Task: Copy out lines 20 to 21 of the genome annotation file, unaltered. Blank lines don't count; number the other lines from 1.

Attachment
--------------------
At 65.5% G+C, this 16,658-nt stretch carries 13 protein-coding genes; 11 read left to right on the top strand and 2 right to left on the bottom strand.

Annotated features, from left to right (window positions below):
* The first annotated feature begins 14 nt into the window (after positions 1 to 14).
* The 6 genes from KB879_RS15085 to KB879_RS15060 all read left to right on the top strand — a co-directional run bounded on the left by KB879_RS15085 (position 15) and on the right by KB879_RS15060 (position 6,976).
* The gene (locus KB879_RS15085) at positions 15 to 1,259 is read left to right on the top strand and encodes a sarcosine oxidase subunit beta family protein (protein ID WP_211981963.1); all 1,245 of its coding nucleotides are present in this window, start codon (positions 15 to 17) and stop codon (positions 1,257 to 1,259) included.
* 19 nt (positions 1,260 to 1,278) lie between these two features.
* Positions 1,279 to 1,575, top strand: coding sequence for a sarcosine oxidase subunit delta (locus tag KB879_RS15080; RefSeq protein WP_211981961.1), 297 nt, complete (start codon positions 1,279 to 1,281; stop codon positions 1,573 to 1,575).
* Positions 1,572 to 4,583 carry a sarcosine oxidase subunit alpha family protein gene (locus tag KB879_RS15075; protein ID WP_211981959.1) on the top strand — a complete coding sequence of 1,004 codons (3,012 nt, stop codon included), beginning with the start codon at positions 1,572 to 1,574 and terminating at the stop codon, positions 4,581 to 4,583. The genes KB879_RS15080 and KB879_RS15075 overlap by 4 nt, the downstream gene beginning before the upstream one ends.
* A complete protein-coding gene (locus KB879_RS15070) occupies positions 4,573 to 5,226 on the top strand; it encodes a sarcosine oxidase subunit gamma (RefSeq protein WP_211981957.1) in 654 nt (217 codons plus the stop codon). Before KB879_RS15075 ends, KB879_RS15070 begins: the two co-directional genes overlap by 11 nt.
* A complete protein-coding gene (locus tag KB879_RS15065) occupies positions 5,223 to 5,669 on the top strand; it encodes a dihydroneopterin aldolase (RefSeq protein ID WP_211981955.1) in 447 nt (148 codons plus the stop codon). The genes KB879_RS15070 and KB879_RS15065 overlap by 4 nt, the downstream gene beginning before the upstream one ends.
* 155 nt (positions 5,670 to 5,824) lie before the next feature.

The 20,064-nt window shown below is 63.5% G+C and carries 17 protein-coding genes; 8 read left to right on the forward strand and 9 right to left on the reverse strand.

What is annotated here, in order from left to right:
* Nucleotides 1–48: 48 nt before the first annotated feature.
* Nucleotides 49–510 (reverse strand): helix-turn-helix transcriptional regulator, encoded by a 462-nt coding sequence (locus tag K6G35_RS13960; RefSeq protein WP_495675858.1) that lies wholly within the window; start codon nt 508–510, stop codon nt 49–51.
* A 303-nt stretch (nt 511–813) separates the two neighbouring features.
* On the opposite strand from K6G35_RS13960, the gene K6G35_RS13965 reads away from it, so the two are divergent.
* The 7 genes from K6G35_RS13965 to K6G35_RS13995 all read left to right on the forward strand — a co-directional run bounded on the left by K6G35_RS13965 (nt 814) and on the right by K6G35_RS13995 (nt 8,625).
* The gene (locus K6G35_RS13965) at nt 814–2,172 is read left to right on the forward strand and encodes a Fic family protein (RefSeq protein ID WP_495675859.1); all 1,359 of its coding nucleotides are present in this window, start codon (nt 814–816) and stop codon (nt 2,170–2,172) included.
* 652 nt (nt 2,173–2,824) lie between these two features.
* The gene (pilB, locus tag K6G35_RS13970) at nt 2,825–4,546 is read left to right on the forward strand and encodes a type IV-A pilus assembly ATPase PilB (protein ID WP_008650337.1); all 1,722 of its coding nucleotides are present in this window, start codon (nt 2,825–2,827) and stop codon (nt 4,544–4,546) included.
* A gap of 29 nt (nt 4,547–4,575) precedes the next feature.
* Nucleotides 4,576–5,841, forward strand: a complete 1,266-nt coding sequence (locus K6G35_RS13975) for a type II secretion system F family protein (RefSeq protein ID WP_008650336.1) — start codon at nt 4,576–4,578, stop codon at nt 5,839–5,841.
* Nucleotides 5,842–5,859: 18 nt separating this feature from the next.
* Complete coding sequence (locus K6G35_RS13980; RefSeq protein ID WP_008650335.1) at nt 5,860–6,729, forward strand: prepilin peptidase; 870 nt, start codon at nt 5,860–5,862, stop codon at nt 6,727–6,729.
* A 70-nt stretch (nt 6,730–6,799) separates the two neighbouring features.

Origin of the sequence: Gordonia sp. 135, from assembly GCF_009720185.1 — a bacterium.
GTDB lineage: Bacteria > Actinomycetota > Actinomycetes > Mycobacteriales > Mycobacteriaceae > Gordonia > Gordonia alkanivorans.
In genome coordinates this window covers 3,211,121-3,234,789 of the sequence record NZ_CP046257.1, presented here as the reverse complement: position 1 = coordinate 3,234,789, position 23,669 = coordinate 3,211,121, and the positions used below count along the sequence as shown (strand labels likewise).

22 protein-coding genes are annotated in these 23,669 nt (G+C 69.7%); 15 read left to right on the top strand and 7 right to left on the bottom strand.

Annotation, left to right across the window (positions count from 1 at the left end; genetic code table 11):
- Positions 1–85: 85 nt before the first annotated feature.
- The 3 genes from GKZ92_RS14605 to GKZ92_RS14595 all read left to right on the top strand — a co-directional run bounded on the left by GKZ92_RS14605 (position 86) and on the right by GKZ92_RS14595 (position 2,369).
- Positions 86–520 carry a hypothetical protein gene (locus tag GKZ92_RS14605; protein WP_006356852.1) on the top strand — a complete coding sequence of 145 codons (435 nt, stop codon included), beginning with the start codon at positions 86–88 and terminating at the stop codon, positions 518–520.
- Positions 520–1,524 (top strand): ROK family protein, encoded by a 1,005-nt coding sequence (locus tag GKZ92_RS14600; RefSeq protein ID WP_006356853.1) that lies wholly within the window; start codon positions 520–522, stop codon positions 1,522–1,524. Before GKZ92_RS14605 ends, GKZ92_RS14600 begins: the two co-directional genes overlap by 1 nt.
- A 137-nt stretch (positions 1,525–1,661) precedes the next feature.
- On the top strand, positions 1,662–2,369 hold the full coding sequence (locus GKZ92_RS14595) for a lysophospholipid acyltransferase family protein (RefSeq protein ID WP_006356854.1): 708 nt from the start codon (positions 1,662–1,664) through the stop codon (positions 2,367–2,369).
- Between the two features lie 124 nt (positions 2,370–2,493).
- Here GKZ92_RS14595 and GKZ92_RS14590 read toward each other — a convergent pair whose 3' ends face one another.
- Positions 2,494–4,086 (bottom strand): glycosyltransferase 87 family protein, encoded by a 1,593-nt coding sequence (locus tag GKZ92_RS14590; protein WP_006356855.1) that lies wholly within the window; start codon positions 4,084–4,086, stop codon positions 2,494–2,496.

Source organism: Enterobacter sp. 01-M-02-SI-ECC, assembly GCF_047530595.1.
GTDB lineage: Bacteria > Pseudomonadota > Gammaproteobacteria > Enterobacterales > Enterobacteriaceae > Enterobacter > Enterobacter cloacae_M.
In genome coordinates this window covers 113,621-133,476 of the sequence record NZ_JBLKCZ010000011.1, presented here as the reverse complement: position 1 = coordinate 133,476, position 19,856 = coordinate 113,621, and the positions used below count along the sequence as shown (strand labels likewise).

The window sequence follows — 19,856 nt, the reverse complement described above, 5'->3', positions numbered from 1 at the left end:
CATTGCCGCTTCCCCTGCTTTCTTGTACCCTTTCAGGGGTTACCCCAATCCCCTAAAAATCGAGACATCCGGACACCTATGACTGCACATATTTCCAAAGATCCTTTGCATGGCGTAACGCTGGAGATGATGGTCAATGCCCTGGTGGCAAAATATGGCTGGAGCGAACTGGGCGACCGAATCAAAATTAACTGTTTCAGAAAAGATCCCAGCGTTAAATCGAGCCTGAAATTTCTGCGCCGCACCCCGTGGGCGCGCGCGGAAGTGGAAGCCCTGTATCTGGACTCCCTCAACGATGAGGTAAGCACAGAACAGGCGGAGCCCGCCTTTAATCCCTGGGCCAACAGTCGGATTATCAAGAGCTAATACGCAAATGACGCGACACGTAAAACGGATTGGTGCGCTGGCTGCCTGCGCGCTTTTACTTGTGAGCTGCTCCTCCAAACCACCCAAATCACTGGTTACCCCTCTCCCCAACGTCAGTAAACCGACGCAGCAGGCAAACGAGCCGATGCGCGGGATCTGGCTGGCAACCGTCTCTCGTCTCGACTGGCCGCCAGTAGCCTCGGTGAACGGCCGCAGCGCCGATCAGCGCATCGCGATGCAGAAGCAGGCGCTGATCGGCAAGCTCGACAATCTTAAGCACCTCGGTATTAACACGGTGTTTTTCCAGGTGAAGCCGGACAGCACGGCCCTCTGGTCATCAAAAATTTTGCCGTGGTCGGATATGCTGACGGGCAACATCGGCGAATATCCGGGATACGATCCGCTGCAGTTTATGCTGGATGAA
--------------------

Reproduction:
* 652 nt (nt 2,173–2,824) lie between these two features.
* The gene (pilB, locus tag K6G35_RS13970) at nt 2,825–4,546 is read left to right on the forward strand and encodes a type IV-A pilus assembly ATPase PilB (protein ID WP_008650337.1); all 1,722 of its coding nucleotides are present in this window, start codon (nt 2,825–2,827) and stop codon (nt 4,544–4,546) included.